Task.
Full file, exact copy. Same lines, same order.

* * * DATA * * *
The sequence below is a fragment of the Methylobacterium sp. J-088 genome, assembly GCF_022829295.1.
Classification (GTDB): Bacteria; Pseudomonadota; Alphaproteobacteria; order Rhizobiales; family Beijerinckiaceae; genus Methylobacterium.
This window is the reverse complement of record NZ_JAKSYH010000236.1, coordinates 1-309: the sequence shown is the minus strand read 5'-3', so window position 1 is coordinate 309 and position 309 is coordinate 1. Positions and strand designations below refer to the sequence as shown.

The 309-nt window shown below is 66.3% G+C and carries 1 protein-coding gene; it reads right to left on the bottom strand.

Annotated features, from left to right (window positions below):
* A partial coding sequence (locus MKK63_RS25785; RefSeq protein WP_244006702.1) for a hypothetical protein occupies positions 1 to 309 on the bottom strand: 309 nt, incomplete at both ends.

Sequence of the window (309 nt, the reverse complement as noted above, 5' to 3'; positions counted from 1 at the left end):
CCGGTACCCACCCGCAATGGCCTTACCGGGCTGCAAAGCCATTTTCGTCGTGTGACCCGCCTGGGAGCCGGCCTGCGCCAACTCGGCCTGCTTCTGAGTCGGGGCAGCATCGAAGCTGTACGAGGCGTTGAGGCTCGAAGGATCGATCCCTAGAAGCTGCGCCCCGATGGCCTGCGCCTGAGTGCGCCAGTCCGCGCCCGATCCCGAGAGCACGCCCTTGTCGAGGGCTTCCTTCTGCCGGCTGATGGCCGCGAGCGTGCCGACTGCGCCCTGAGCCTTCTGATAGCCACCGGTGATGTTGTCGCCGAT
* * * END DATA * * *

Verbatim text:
The sequence below is a fragment of the Methylobacterium sp. J-088 genome, assembly GCF_022829295.1.
Classification (GTDB): Bacteria; Pseudomonadota; Alphaproteobacteria; order Rhizobiales; family Beijerinckiaceae; genus Methylobacterium.
This window is the reverse complement of record NZ_JAKSYH010000236.1, coordinates 1-309: the sequence shown is the minus strand read 5'-3', so window position 1 is coordinate 309 and position 309 is coordinate 1. Positions and strand designations below refer to the sequence as shown.

The 309-nt window shown below is 66.3% G+C and carries 1 protein-coding gene; it reads right to left on the bottom strand.

Annotated features, from left to right (window positions below):
* A partial coding sequence (locus MKK63_RS25785; RefSeq protein WP_244006702.1) for a hypothetical protein occupies positions 1 to 309 on the bottom strand: 309 nt, incomplete at both ends.

Sequence of the window (309 nt, the reverse complement as noted above, 5' to 3'; positions counted from 1 at the left end):
CCGGTACCCACCCGCAATGGCCTTACCGGGCTGCAAAGCCATTTTCGTCGTGTGACCCGCCTGGGAGCCGGCCTGCGCCAACTCGGCCTGCTTCTGAGTCGGGGCAGCATCGAAGCTGTACGAGGCGTTGAGGCTCGAAGGATCGATCCCTAGAAGCTGCGCCCCGATGGCCTGCGCCTGAGTGCGCCAGTCCGCGCCCGATCCCGAGAGCACGCCCTTGTCGAGGGCTTCCTTCTGCCGGCTGATGGCCGCGAGCGTGCCGACTGCGCCCTGAGCCTTCTGATAGCCACCGGTGATGTTGTCGCCGAT